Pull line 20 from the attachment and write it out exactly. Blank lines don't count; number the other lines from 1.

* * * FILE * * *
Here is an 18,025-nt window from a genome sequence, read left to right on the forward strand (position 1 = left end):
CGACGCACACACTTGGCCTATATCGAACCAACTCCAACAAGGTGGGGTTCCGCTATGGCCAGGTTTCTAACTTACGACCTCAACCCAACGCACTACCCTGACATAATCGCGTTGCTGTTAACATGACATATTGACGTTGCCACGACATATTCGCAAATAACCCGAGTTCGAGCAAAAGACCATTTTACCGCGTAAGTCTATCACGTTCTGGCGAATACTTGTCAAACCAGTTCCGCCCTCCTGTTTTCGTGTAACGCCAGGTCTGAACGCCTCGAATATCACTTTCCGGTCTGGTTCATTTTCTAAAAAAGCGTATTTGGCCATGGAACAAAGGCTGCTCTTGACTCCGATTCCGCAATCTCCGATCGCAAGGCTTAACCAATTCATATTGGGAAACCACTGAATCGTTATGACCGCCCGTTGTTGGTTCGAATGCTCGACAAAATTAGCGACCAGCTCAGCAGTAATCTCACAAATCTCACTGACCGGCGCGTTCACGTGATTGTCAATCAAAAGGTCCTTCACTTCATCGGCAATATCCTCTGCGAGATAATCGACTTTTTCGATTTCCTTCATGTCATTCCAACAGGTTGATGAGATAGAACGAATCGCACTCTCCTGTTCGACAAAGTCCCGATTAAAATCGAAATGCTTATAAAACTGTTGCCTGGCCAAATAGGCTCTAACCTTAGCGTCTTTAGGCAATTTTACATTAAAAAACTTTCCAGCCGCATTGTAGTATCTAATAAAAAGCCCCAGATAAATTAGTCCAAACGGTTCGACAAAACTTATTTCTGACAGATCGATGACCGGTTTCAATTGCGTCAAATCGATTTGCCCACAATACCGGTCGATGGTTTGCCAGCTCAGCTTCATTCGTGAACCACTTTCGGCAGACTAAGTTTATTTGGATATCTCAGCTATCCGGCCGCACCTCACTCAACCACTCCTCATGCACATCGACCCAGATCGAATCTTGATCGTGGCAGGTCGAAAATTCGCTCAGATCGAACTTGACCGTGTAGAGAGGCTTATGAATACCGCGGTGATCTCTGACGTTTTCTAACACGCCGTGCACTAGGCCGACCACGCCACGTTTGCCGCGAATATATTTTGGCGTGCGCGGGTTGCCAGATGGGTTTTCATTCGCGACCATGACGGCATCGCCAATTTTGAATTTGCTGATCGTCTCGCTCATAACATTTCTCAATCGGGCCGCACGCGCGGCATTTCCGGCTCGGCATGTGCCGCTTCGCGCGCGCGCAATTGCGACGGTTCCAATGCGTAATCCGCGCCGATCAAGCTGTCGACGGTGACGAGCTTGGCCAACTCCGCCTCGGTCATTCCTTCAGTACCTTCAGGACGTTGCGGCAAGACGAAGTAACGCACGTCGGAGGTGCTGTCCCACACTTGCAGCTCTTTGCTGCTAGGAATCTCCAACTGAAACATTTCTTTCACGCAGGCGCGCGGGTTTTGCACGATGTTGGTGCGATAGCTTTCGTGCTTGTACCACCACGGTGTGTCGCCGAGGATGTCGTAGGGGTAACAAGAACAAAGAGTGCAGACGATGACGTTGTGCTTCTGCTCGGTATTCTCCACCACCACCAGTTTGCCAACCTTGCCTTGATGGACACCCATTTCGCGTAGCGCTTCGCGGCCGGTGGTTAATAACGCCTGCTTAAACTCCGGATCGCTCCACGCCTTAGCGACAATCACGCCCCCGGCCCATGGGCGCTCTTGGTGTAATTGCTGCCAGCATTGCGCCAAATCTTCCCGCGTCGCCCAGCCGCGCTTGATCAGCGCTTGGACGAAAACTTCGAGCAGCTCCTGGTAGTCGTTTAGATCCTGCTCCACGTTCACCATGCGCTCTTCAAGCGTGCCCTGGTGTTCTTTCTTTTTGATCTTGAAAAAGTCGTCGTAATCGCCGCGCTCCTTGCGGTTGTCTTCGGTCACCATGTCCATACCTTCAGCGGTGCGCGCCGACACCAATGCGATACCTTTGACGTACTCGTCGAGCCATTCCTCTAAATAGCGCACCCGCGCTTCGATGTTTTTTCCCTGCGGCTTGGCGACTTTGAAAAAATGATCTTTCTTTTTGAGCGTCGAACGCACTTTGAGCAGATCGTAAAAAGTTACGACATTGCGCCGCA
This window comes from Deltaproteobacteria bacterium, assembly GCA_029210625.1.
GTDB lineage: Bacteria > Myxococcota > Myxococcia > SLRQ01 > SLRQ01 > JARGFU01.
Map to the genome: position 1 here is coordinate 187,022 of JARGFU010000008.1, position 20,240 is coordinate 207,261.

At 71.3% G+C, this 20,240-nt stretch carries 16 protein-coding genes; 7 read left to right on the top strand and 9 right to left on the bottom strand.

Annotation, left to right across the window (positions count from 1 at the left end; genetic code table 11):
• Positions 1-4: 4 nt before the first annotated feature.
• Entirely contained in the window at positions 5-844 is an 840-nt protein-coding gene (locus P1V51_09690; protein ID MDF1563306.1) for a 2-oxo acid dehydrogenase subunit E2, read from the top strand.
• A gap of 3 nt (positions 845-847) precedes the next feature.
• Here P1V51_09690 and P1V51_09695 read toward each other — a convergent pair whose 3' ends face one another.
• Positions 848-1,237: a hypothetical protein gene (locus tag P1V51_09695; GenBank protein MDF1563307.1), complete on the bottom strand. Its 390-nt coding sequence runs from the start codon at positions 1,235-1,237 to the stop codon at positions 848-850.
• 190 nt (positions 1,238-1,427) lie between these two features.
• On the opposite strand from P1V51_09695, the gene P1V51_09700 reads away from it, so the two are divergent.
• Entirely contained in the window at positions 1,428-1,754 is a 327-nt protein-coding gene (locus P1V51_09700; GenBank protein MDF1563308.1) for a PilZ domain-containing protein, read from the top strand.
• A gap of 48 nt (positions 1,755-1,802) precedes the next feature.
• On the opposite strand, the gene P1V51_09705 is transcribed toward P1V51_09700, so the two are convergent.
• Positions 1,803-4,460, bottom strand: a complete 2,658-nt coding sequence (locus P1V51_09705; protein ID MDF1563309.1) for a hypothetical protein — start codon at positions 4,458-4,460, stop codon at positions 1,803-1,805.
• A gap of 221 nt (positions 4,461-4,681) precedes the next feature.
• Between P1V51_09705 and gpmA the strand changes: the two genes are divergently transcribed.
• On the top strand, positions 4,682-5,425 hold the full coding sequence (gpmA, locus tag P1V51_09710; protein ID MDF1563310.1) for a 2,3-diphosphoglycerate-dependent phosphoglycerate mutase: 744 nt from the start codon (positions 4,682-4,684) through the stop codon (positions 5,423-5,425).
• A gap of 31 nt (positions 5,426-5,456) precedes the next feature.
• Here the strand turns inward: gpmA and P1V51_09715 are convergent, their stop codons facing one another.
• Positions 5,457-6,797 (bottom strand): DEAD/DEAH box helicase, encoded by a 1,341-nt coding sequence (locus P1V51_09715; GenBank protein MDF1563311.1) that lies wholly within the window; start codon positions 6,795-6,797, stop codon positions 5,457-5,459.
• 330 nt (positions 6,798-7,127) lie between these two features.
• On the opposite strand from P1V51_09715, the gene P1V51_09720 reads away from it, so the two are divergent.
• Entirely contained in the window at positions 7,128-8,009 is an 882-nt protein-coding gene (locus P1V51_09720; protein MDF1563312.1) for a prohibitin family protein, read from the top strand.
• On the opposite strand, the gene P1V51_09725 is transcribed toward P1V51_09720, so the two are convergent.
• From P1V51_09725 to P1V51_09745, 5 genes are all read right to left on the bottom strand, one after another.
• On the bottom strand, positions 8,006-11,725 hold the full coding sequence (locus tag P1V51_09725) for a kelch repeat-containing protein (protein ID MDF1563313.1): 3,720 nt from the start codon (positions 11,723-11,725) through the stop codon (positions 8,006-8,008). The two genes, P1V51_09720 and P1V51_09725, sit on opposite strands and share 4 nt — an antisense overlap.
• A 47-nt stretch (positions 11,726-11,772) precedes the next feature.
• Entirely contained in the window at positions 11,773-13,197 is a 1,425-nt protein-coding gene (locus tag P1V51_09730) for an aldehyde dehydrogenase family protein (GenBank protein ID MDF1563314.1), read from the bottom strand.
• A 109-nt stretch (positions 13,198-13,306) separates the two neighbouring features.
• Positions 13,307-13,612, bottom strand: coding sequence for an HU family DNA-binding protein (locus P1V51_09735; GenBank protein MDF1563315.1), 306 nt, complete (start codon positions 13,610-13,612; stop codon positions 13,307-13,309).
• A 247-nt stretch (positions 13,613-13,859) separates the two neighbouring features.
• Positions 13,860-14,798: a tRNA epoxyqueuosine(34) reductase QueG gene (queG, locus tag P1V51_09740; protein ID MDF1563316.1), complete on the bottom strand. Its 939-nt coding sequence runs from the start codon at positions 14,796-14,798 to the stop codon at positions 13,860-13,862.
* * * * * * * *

• Between P1V51_09705 and gpmA the strand changes: the two genes are divergently transcribed.